When McGill University asked me to teach a class on entrepreneurship, the first step was going back through history and look at the origins of entrepreneurship and profiles of entrepreneurs.

I was recently chatting with a financial advisor who asked me if I remained as engaged with WatchMojo as I was in its earlier days. “Sometimes entrepreneurs are entrepreneurs, hence [over time,] they might be tempted to start working on other projects to build and to grow” something new.

That led to pause and think, and ask if it applied to me. I’ve studied successful people all my life, going back over 30 years. My first book Course To Success broke down the commonalities between successful individuals in business, sports, entertainment, military. After graduation, I wrote biographies of many people, but gravitated more and more to studying what drive business executives and mainly, builders.

Media entrepreneurs =/ Tech entrepreneurs.

In the Intro of my McGill entrepreneurship class, I look at the impact of the industrial and technological revolutions, and observed how what drove entrepreneurs has changed over the past century. Indeed, today entrepreneurship is a far more mainstream career path, a journey in fact. But not all entrepreneurs are alike… and when thinking about that advisor’s comment, I realized the main dichotomy is that media entrepreneurs are fundamentally different from technology pioneers in one main way: technologists are far more likely to leave the companies they launch to pursue new things, whereas media icons tend to stay with their brainchild until they are physically incapable of doing so. I have learned a lot from tech entrepreneurs like Andy Grove, Steve Jobs, Bill Gates, Larry Page & Sergey Brin etc. but I am more like media entrepreneurs such as Joseph Pulitzer, William Randolph Hearst, Henry Luce, Walt Disney, Rupert Murdoch, Sumner Redstone, Conrad Black, Pierre Péladeau, Pierre-Karl Péladeau, etc. If you look at every single one of those: they stay on at the organizations they start/take over until they literally can no longer function. It’s not just old timers: it’s not surprising to me to see Buzzfeed’s Jonah Peretti not being too eager to cash out, despite enticing offers from Disney.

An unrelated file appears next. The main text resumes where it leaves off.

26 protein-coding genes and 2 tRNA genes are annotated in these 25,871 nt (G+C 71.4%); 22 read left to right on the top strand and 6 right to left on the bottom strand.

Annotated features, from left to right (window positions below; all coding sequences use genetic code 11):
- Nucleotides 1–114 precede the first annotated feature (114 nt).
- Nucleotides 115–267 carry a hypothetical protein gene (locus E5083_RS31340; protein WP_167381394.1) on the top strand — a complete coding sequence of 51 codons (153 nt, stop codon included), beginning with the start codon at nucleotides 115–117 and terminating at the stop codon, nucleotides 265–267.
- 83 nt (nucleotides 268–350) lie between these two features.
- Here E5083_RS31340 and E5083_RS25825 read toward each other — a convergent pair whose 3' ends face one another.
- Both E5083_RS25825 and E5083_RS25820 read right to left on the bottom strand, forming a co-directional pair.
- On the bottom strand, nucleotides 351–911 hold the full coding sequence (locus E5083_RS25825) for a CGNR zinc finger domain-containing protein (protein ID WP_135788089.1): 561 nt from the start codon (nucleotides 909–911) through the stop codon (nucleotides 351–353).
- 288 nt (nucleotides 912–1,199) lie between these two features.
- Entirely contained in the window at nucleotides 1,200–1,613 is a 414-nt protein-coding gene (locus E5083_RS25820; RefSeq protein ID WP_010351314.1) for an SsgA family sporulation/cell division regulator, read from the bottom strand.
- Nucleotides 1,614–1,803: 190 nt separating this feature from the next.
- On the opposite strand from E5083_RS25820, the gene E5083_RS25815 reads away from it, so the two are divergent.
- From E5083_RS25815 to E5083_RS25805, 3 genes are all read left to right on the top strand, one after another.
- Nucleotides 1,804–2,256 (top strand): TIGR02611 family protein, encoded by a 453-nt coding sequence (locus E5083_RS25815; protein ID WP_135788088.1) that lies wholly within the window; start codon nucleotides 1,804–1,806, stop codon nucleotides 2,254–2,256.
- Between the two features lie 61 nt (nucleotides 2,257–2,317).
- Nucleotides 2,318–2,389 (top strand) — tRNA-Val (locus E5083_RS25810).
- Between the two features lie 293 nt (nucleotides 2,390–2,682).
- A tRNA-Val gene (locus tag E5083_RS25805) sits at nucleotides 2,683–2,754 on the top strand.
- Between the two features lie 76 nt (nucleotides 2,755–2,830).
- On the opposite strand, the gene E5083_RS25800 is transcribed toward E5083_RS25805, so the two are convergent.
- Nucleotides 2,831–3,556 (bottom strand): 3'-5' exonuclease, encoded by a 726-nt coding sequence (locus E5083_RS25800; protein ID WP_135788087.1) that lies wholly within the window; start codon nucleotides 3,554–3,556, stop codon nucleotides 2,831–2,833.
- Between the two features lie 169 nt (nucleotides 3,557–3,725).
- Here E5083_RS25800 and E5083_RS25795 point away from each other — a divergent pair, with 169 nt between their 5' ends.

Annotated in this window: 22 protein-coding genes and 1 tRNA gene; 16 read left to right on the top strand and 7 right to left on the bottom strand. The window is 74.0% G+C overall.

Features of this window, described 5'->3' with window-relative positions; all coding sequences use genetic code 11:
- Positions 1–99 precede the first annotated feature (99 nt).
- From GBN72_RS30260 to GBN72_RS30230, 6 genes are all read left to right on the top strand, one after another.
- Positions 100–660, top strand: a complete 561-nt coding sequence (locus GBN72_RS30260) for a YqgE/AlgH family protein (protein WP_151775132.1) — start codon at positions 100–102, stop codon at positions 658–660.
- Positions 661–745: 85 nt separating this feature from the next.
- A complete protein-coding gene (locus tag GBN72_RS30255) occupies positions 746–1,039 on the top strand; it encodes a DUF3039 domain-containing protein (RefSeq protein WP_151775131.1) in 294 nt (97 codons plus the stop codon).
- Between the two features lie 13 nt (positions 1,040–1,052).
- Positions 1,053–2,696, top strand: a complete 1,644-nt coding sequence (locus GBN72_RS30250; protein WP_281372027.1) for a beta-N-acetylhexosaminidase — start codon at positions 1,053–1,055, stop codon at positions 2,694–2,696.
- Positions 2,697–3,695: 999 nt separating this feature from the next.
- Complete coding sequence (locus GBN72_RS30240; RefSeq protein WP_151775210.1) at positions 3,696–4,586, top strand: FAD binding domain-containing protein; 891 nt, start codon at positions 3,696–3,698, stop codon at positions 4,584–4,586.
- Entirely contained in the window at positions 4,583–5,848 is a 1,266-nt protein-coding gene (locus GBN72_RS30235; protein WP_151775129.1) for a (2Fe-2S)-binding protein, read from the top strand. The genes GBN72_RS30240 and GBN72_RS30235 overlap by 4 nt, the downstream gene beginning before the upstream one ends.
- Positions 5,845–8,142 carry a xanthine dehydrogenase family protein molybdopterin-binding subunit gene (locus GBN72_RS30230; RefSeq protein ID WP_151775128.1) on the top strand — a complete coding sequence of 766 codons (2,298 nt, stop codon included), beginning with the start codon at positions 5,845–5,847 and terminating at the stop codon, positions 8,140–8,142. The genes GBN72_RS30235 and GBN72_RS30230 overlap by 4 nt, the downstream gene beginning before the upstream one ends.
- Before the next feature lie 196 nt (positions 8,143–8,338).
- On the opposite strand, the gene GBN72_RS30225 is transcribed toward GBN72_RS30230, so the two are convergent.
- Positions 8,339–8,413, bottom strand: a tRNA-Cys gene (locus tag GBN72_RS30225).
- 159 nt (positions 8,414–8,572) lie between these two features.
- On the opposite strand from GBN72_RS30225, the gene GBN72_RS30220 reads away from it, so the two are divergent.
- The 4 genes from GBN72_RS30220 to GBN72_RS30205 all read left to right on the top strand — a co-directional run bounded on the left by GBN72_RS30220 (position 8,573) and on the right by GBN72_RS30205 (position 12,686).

For me, I’ve always said that there’s way too much luck & timing involved, and alignment of stars required that I would never start another business. I love my job/role, my team, my company and my industry… and having basically nearly killed myself to get here, I ain’t leaving unless they “take me out.” Now granted, yes, I would step aside if it was for the greater good, but even then I would stay to support or take on a more narrow role within the organization’s mission. 

What my financial advisor was saying was more representative of technology entrepreneurs. Why? Technology generally grows stale, media grows a moat over time. The challenges technologists seek to solve naturally change more fundamentally. Elon Musk is a great example. Media entrepreneurs, ultimately, are passionate about storytelling, and while the technology behind production and distribution changes, storytelling at its core does not. In fact, storytelling is what makes humans distinct – this is the central motif of Sapiens. Perhaps this is why media entrepreneurs aren’t eager to jump ship, let alone start something new. Without distribution, content’s value is not maximized (I discuss this in my third lecture in the From Concept to Reality course where I urge entrepreneurs to think of a project that fits not just between product and market, but product and distribution, as well as product and their persona. Thus, I told my advisor, now that we have a huge catalog and broad distribution, we’re actually in position entering our largest growth period (nothing is guaranteed, we have to execute and deliver results). It helps that we are also in a once-in-a-generational tectonic shift, with:

i) younger generations shift consumption behavior at scale and 

ii) ad dollars flow from TV to emerging platforms.

What do you think? Are media and tech entrepreneurs exactly alike, or are they different in other ways, as well? In any case, here is the introductory lecture on Managing the Small Enterprise, aka From Concept To Reality